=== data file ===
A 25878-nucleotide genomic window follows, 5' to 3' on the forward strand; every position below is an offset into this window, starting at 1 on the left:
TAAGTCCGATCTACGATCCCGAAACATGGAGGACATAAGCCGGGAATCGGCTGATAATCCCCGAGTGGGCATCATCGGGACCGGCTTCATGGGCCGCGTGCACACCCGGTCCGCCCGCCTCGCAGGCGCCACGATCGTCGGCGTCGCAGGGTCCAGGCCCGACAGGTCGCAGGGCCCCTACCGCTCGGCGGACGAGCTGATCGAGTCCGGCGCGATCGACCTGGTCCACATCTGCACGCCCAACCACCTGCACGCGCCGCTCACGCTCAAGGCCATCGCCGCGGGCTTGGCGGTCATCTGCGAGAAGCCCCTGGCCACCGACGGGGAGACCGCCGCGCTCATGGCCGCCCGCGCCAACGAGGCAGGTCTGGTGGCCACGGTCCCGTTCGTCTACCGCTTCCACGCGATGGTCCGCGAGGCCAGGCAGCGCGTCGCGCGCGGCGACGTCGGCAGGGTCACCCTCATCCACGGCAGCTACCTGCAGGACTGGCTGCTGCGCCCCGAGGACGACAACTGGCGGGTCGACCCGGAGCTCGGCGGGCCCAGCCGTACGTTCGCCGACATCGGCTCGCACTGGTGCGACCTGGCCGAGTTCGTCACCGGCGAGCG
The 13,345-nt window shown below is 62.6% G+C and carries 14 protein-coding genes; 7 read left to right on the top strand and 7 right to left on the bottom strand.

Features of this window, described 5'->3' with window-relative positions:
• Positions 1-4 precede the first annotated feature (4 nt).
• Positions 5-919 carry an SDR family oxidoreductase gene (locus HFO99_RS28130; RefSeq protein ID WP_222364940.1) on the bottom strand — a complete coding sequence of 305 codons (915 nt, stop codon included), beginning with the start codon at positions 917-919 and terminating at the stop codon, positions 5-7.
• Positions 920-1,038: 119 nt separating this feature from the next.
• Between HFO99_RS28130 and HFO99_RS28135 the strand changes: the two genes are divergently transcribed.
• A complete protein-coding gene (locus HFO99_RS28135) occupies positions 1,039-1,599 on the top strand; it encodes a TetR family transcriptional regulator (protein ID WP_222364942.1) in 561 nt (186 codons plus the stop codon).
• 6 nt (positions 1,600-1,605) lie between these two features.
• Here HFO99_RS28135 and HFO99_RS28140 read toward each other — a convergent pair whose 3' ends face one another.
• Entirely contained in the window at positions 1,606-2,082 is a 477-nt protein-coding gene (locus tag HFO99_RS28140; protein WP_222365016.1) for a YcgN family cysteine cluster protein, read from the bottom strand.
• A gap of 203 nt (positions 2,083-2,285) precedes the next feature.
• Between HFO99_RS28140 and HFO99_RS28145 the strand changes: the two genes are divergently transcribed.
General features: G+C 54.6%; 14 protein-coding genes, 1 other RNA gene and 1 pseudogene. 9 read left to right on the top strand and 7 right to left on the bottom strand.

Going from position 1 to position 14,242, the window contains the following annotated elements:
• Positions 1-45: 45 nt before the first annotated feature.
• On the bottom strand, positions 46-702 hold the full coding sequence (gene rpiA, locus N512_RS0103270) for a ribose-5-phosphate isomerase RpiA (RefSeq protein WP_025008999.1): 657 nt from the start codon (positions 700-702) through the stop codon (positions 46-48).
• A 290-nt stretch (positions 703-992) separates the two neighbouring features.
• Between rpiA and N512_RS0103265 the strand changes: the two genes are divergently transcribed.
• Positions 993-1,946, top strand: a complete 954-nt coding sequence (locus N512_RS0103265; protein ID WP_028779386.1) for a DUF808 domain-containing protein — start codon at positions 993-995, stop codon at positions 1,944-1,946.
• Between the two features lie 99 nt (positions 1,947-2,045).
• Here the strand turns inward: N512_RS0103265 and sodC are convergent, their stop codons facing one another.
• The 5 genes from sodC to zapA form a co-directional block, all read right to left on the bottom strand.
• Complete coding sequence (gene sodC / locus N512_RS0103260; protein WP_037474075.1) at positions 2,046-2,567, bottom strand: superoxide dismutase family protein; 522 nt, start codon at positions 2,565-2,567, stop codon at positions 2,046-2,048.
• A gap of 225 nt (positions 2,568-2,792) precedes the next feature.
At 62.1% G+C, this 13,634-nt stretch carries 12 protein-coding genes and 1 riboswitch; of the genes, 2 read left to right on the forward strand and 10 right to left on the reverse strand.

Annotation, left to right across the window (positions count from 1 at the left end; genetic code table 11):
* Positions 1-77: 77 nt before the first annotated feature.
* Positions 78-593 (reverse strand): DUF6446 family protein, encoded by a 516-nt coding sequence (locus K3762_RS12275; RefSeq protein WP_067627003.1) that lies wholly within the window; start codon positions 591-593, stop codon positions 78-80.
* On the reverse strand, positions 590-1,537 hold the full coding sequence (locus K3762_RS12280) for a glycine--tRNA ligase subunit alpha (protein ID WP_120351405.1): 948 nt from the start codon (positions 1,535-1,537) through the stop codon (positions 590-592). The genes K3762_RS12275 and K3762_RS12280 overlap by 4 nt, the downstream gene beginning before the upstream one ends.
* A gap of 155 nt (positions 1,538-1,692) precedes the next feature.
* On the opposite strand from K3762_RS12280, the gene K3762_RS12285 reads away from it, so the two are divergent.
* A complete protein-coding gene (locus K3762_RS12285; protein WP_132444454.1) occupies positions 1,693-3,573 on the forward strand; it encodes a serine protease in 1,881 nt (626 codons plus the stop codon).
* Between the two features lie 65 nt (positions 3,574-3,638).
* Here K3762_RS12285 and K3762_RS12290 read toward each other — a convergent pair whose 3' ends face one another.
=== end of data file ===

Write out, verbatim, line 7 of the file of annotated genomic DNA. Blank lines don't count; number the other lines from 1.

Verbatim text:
• Positions 920-1,038: 119 nt separating this feature from the next.